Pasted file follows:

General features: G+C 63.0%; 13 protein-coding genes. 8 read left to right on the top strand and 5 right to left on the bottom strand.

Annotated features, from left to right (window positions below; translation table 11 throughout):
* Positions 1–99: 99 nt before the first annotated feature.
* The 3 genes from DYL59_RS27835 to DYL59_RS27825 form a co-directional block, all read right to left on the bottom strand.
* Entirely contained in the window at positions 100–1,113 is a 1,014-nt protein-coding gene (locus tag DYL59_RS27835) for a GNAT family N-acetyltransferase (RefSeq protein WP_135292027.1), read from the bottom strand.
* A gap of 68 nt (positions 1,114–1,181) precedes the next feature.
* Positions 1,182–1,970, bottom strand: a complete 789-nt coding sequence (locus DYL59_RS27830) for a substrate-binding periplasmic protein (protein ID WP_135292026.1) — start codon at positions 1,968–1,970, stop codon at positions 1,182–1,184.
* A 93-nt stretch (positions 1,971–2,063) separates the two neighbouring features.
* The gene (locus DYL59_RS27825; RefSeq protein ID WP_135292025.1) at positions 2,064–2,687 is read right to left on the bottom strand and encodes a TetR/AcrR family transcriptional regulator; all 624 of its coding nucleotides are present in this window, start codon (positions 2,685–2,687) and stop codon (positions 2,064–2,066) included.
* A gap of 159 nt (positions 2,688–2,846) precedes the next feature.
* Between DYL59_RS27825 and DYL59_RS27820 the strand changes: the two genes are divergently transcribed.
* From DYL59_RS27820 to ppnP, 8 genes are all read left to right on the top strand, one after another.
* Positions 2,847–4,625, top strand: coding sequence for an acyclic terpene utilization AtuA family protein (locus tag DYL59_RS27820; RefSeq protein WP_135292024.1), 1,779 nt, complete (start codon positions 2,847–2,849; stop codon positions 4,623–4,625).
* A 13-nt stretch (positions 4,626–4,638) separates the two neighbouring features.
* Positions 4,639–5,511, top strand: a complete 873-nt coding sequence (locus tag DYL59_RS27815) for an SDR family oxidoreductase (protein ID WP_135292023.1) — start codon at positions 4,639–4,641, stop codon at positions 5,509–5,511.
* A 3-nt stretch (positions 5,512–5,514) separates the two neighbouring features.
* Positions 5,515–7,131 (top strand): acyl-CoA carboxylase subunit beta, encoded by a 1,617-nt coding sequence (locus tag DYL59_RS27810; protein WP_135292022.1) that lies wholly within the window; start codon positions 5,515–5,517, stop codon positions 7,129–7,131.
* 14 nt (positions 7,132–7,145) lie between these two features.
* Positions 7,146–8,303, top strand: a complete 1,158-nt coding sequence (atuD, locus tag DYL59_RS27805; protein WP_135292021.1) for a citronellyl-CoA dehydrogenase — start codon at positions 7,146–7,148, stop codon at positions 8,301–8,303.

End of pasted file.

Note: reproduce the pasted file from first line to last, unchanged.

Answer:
General features: G+C 63.0%; 13 protein-coding genes. 8 read left to right on the top strand and 5 right to left on the bottom strand.

Annotated features, from left to right (window positions below; translation table 11 throughout):
* Positions 1–99: 99 nt before the first annotated feature.
* The 3 genes from DYL59_RS27835 to DYL59_RS27825 form a co-directional block, all read right to left on the bottom strand.
* Entirely contained in the window at positions 100–1,113 is a 1,014-nt protein-coding gene (locus tag DYL59_RS27835) for a GNAT family N-acetyltransferase (RefSeq protein WP_135292027.1), read from the bottom strand.
* A gap of 68 nt (positions 1,114–1,181) precedes the next feature.
* Positions 1,182–1,970, bottom strand: a complete 789-nt coding sequence (locus DYL59_RS27830) for a substrate-binding periplasmic protein (protein ID WP_135292026.1) — start codon at positions 1,968–1,970, stop codon at positions 1,182–1,184.
* A 93-nt stretch (positions 1,971–2,063) separates the two neighbouring features.
* The gene (locus DYL59_RS27825; RefSeq protein ID WP_135292025.1) at positions 2,064–2,687 is read right to left on the bottom strand and encodes a TetR/AcrR family transcriptional regulator; all 624 of its coding nucleotides are present in this window, start codon (positions 2,685–2,687) and stop codon (positions 2,064–2,066) included.
* A gap of 159 nt (positions 2,688–2,846) precedes the next feature.
* Between DYL59_RS27825 and DYL59_RS27820 the strand changes: the two genes are divergently transcribed.
* From DYL59_RS27820 to ppnP, 8 genes are all read left to right on the top strand, one after another.
* Positions 2,847–4,625, top strand: coding sequence for an acyclic terpene utilization AtuA family protein (locus tag DYL59_RS27820; RefSeq protein WP_135292024.1), 1,779 nt, complete (start codon positions 2,847–2,849; stop codon positions 4,623–4,625).
* A 13-nt stretch (positions 4,626–4,638) separates the two neighbouring features.
* Positions 4,639–5,511, top strand: a complete 873-nt coding sequence (locus tag DYL59_RS27815) for an SDR family oxidoreductase (protein ID WP_135292023.1) — start codon at positions 4,639–4,641, stop codon at positions 5,509–5,511.
* A 3-nt stretch (positions 5,512–5,514) separates the two neighbouring features.
* Positions 5,515–7,131 (top strand): acyl-CoA carboxylase subunit beta, encoded by a 1,617-nt coding sequence (locus tag DYL59_RS27810; protein WP_135292022.1) that lies wholly within the window; start codon positions 5,515–5,517, stop codon positions 7,129–7,131.
* 14 nt (positions 7,132–7,145) lie between these two features.
* Positions 7,146–8,303, top strand: a complete 1,158-nt coding sequence (atuD, locus tag DYL59_RS27805; protein WP_135292021.1) for a citronellyl-CoA dehydrogenase — start codon at positions 7,146–7,148, stop codon at positions 8,301–8,303.